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Missouri SunriseWisdom begins with watching a sunrise
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BuddhaInfinite wisdom . . . or too many cheeseburgers?
More migrant thoughts from Ron Marr
Conventional wisdom is obsessed with promoting the message that we mere mortals should strive for a constant state of good-natured enthusiasm, of deep passion, of a love and appreciation for each second of our fleeting lives. The expectation is that we should arise each morning excited about the day to come, love what we do, be proud of our accomplishments and station in life no matter if we are kings, queens, septic-tank specialists or assistant hog-whackers at the local hog-whacking plant.
And therein lies the problem with conventional wisdom. It’s only a tiny bit wise, a smidgen accurate. The baseline concept might be acceptable, but the memo is distorted and perverted by the omnipresent editing of at least four or five of the seven deadly sins. The original message– probably something in the vein of “Try and enjoy yourself lest you end up depressed as hell” ends of being a 45-page diatribe on the need to accumulate, to win, to best the competition, to fashion yourself as the prettiest, most handsome, charming, ambitious, extroverted and financially successful doofus in the cul-de-sac.
Cul-de-sac, by the way, roughly means “butt of the bag” in French. It’s the bottom. It’s a dead-end street. It’s a semi-circle tour down Groundhog Day Drive that always heads back to the place you were before.
I view conventional wisdom’s approach to living with much the same definition. Enthusiasm, passion, and a love of every second of life cannot be manufactured. You either have this mindset or you don’t. I think such a path is determined by our internal makeup and our individual dealings in life, by heredity, environment, time and experience. The status quo would have you pretend that all is constantly rosy and bright, that even the clouds puffing from a high-sulphur coal plant have a silver lining. It tells you to think and act as if life is a hit sitcom replete with glorious endings and the type of wild, intrinsic celebration of existence that occurs every time you purchase a new car, mimic the hairstyle of a celebrity, slam down a Budweiser or douse your epidermis with Axe body spray.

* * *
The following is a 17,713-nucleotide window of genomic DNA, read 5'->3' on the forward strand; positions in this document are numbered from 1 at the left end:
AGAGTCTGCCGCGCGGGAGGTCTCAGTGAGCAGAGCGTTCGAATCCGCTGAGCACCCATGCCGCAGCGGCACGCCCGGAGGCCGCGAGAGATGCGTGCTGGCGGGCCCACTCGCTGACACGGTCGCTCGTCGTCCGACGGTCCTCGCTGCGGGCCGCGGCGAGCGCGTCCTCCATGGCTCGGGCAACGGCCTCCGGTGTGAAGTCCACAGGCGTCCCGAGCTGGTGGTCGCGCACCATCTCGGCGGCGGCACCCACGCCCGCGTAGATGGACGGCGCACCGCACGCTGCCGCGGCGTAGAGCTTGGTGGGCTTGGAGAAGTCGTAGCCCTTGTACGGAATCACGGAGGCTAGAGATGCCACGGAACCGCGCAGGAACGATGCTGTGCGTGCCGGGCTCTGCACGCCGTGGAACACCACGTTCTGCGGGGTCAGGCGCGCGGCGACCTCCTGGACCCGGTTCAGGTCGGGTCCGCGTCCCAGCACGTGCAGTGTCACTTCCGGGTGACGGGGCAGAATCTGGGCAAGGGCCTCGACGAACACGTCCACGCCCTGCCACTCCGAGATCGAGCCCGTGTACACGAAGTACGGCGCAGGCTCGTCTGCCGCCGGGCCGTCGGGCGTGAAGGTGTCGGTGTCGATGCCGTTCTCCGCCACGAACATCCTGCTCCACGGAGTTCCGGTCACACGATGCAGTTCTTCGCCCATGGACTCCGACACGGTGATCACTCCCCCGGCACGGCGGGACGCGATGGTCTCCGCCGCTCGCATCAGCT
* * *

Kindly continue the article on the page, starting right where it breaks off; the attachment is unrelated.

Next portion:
This is a crock of crap, the large, economy bottle, now available in your grocer’s freezer for the low, low price of self-delusion.
Do not misunderstand. I am not saying that pragmatic pessimism is better than hopeful optimism. Some people really do enjoy life for it’s own sake (but even they are not without times of grief and sadness). It’s obviously better to be delighted than despondent. There’s no doubt that looking for the good results in a much more pleasant existence than digging through the muck, holding the bad high above your head, and proclaiming for all the world to hear “See, I told you it sucked.”
What I am saying is that conventional wisdom’s daily bulletin is largely tainted by media messages, by an infinite barrage of salesmen and shysters who would convince you that happiness can be purchased. It is reinforced by peer pressure arising from that segment of society at large (and it’s one hell of a big segment) that has swallowed such a deceptive hunk of glittery bait. Misery does love company, and some of the most miserable people I’ve ever known are those who never stop trying to convince both you and themselves that their lives are perfect.
I’m trying to recall if I’ve really ever experienced passion, ambition or enthusiasm. I’m sure I have – and I most certainly have felt and do feel love – but I don’t think I know the three former categories in the way that such qualities are usually defined. I’ve at times felt a strong desire to try something new, maybe an excitement over something creative or unexpected, but I don’t know that I could pinpoint any lifelong passion. There were moments . . . brief and passing moments . . . and then life returned to its normal pace.